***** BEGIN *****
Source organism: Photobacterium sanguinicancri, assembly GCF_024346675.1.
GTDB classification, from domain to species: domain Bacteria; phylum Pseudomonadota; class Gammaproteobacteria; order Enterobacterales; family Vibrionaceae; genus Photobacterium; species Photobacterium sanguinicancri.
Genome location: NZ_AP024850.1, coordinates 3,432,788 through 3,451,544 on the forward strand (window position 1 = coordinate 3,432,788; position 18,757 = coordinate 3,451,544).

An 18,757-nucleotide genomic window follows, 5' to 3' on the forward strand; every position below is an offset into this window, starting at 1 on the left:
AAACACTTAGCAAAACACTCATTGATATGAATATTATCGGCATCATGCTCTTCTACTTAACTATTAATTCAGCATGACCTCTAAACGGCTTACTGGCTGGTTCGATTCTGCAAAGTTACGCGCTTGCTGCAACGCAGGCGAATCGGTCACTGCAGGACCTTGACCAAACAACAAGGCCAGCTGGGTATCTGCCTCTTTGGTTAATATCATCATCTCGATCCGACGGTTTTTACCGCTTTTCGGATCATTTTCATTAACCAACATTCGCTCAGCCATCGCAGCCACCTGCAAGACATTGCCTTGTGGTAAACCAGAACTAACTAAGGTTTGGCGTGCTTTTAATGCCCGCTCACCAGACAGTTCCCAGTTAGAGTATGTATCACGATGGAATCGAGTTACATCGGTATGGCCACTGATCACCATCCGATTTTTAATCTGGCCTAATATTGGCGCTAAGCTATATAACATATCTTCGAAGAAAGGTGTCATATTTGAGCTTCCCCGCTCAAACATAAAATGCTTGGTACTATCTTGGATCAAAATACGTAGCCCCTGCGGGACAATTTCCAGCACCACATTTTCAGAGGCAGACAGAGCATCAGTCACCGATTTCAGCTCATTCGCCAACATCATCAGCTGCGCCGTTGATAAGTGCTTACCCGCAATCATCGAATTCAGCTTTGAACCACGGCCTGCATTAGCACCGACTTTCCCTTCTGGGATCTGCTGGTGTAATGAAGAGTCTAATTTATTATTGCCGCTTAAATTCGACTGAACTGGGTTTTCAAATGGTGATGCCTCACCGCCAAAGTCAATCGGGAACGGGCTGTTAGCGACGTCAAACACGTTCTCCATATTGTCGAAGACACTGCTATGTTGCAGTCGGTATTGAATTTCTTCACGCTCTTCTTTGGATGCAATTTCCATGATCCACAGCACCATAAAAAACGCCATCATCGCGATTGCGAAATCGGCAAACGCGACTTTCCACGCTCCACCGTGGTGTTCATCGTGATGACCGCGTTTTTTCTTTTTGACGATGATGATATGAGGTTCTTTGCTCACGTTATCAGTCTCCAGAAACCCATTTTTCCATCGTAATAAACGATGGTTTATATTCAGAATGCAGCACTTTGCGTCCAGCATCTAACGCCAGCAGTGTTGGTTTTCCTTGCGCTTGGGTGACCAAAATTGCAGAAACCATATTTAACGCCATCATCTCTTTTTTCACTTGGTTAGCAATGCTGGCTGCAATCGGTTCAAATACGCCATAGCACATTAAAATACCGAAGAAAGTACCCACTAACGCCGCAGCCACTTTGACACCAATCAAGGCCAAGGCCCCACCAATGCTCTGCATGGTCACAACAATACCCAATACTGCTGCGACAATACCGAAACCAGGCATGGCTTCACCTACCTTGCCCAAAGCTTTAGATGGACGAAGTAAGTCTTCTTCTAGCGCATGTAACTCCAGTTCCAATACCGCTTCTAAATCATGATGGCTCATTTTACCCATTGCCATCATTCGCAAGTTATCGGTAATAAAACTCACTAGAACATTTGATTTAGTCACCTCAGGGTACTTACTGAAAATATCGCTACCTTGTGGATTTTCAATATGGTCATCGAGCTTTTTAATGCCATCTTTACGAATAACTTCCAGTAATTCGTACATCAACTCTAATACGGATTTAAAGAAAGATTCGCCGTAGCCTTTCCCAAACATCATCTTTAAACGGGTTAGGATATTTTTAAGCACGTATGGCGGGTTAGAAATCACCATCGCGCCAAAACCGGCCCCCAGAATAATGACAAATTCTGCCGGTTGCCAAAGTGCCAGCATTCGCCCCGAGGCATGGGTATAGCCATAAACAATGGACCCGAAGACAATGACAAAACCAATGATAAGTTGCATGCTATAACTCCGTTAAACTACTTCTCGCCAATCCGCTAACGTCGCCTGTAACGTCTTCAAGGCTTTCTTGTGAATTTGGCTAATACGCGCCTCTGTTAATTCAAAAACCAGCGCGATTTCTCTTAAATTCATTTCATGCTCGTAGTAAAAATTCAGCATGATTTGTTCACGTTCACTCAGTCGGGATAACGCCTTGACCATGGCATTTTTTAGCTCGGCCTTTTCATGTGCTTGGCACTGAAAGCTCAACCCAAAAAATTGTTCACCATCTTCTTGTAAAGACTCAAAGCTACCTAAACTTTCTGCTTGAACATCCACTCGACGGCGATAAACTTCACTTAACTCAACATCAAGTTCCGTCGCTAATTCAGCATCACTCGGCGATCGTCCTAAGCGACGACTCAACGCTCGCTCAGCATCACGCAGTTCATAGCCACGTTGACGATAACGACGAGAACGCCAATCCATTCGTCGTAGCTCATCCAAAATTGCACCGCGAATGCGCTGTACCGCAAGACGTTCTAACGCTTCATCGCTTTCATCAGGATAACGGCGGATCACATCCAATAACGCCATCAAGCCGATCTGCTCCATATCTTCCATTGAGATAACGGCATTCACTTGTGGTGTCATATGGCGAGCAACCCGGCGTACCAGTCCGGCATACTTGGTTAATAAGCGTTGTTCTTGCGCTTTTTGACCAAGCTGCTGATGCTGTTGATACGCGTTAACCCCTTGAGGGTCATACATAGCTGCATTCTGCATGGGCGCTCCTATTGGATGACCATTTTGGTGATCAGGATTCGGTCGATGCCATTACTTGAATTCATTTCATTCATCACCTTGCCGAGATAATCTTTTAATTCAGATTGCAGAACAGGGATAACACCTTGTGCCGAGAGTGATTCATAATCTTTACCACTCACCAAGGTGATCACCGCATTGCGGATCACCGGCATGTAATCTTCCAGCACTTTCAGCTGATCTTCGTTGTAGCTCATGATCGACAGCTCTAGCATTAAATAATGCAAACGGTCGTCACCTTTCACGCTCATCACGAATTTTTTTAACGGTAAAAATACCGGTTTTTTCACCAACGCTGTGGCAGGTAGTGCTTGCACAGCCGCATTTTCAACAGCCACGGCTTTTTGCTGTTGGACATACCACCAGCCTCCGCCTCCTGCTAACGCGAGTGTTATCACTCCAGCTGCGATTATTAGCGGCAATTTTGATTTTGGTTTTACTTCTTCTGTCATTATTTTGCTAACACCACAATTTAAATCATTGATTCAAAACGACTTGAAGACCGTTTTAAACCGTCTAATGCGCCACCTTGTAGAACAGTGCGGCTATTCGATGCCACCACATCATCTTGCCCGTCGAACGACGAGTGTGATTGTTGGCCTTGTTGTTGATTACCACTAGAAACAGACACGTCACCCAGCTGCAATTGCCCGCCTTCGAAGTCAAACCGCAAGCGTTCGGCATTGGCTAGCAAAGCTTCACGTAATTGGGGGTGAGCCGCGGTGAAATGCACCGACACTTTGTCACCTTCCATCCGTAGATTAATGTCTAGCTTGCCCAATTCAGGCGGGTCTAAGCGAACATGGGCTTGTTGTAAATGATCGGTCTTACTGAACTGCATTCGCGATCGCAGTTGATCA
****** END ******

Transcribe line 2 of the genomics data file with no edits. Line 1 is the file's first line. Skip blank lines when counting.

GTDB classification, from domain to species: domain Bacteria; phylum Pseudomonadota; class Gammaproteobacteria; order Enterobacterales; family Vibrionaceae; genus Photobacterium; species Photobacterium sanguinicancri.